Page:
Born to Be Wild 3D
Review by Paul Preston
“Born to Be Wild 3D”, narrated by Morgan Freeman, manages to toe the fine line between high-tech and old school. The filmmaking is state-of-the-art, featuring IMAX 3D, the biggest, most immersive movie format in the world. Add to this, storytelling that emulates sitting in front of The Wonderful World of Disney in the 1970s and you’ve got what will no doubt be a hit film for the IMAX format.
This film is easy to digest. If ever there was a movie “good for the kids”, this is it! Forty minutes long and full of cute stuff like this:
It tells the intercutting story of two women doing rescue work for orphaned orangutans and elephants in Borneo and Kenya. Running an Orangutan Care Center in the jungles of Asia, Dr. Birute Mary Galidikas nurses abandoned or injured orangutans into early adulthood and, eventually, into the wild. The cameras follow the good doctor as they bathe and feed the animals, and there’s even a surrogate-mom-type procedure in which female humans carry the babies around all the time, which I think would confuse a young monkey, but instead it works quite well, inundating the baby with quality of life that an orphan would otherwise not have. And, of course, there’s tons of cute stuff like this:
I was lucky enough to attend a press event where the filmmakers and subjects of the film spoke. Dr. Galidikas discusses here her relationship and respect with the orangutans. She sounds a little like Underdog Lady from The Howard Stern Show…if Underdog Lady were a genius:
Meanwhile, in Kenya, Dame Daphne M. Sheldrick is nursing orphaned elephants to good health and releasing them into the wild as well. She has amassed quite a staff to assist with the wrangling, movement and care of the pachyderms (Pachydermata?). One of the most interesting parts of the film is when an elephant is returned to the jungle, all the other former orphans come out to greet it. No one tweets or Facebooks them. They just know, and they show up to welcome the new family member into the wild. Yes, it’s as corny and magical as that last sentence.
Opening in the vicinity of the American circus-themed drama, “Water for Elephants”, Dr. Sheldrick had some comments about “training” elephants for our amusements. The doctor is no joke:
The obvious comparison for this movie is Disney. Especially since Disney has tried to recapture the classic nature films of days gone by with their recent spate of Earth Day releases that spawned a whole label, “Disneynature’s Earth”, “Disneynature’s Oceans” and “Disneynature’s African Cats”. Warner Brothers’ “Born to Be Wild 3D” matches the photography of those elegant films, but adds the human element of the two doctors. Then there are the “this little guy’s getting into a bit of trouble” moments, which are always a hit. The kids in the theater I was in loved all the use of the 3D, orangutans swinging through the trees elicited the best reactions. And unlike full-length features, the 3D here isn’t distracting, it’s useful (and not employed by Disneynature), and, as I mentioned before, it knows when it’s welcome might wear out, so the film is wisely clipped at 40 minutes.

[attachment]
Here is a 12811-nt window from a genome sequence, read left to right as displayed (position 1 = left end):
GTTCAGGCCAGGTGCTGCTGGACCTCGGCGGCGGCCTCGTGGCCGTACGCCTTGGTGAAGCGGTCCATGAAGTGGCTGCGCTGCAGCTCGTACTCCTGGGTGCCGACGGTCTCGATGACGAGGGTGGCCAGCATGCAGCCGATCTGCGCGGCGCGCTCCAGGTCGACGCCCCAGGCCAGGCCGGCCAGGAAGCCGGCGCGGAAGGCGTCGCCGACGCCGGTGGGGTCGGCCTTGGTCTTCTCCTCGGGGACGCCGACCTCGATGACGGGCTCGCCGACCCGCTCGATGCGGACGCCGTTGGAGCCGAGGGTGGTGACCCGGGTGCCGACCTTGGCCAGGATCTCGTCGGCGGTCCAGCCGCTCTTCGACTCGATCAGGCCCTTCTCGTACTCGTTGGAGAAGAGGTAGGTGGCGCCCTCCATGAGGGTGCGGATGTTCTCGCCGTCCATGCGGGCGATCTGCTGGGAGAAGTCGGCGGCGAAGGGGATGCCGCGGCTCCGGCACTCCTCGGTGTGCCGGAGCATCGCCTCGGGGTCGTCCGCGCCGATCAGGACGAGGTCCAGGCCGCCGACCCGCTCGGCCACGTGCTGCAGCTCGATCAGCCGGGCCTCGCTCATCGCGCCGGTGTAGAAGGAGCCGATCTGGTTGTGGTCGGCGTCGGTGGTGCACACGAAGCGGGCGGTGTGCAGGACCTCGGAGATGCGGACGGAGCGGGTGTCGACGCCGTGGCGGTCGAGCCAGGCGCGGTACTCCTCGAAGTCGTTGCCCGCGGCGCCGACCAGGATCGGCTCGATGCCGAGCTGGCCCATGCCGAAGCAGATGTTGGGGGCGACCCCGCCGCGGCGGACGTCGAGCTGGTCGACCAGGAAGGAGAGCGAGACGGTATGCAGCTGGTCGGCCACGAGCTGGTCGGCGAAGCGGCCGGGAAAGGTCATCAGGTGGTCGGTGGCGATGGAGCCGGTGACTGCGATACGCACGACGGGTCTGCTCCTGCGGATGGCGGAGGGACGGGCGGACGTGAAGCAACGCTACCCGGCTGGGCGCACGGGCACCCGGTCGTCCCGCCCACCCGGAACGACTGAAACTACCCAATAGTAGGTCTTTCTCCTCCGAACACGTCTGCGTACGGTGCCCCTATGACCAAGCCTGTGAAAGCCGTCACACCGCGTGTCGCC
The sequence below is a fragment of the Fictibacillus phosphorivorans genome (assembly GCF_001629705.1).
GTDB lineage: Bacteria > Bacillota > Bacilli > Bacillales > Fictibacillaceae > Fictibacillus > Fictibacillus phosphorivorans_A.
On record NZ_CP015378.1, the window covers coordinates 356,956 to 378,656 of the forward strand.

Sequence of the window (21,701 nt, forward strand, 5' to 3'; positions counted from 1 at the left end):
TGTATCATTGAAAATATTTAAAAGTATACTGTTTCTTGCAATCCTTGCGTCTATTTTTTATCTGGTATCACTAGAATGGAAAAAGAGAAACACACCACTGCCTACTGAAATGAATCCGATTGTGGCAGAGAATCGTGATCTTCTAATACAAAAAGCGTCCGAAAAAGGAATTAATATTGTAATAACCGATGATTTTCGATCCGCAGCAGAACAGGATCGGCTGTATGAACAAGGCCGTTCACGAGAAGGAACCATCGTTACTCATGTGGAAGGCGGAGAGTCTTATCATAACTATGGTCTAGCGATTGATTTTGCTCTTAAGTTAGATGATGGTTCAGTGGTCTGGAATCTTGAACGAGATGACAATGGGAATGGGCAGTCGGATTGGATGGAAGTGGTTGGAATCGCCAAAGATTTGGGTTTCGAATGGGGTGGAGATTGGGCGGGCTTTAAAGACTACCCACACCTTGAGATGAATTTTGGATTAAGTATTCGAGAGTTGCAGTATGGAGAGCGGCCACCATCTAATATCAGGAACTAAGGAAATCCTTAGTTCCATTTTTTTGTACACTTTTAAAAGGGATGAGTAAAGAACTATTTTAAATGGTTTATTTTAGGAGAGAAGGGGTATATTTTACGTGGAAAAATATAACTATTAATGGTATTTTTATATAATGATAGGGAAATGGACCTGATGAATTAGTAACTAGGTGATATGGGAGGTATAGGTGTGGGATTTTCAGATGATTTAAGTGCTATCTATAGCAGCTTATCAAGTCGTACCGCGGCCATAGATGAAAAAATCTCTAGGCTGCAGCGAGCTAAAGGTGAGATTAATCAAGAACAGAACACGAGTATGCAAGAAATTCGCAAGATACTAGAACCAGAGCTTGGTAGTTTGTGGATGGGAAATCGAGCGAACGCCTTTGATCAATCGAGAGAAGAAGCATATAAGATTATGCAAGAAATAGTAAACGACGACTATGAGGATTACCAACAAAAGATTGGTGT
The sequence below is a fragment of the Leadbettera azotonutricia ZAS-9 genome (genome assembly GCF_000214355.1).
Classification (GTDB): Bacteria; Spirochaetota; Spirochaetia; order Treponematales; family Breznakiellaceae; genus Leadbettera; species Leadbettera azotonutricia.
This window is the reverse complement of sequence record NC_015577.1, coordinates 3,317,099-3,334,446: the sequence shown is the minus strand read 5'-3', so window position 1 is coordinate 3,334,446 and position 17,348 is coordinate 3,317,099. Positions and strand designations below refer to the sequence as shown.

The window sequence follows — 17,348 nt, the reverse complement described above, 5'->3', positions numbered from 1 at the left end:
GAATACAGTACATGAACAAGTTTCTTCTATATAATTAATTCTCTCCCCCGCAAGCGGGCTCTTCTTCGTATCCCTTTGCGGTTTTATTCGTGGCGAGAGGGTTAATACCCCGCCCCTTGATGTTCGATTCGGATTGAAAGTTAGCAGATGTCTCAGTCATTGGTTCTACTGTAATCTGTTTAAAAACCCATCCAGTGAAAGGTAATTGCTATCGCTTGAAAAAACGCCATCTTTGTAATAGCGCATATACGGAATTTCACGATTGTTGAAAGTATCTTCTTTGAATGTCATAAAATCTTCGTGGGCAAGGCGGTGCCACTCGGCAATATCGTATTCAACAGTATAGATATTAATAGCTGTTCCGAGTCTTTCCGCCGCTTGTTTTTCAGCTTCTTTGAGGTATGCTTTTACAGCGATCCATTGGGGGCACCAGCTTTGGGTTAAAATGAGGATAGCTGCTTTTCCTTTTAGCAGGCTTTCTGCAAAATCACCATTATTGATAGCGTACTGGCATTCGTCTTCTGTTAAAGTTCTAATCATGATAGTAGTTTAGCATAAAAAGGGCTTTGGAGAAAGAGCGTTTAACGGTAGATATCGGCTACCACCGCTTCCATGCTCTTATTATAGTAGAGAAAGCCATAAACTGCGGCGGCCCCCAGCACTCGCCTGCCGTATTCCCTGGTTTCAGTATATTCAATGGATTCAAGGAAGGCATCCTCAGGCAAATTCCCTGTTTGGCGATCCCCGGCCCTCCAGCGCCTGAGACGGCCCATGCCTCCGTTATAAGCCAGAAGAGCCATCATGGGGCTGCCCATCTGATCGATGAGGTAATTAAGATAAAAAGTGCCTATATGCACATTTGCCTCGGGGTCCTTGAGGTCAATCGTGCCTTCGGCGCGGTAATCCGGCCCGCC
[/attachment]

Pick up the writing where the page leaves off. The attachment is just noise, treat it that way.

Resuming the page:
Some of the shots, as in most nature films, create impressive, you-are-there moments. Director David Lickley discusses the 3D shoot:
Can this review even evaluate the narration by Morgan Freeman? He’s simply one of the best out there doing it. It’s no coincidence that the film he won an Oscar for (“Million Dollar Baby”) features a good amount of narration. He’s a trusting voice, worthy of taking us deep into the jungle. You know you’ll make it out. Here, he discusses why he finds this project valuable:
As the onslaught of summer movies descends upon us, “Born to Be Wild 3D” is a great movie for your kids and decent entertainment for the adults. When IMAX fills up with “Thor”, “Pirates 4” and more, “Born to Be Wild 3D” will stick around for early screenings at theaters and extended runs at city science centers. Look, it can’t hurt to get a young mind involved in conservation, harmony with nature and other liberal environmental issues. Check it out.
Oh, and just ‘cause it’s awesome to hear him talk, here’s another Morgan Freeman clip. He was asked if he’s been to the national parks in Africa that the film visits. He hasn’t, but he did visit Okavango Delta in Botswana, and tells this story:
“Born to Be Wild 3D” is playing at the California Science Center in L.A., Navy Pier IMAX in Chicago (see it before the Transformers destroy it), and other major science centers and IMAX theaters across the country.
Directed by: David Lickley
Release Date: April 8, 2010
Run Time: 40 minutes
Distributor: IMAX Filmed Entertainment; Warner Bros. Pictures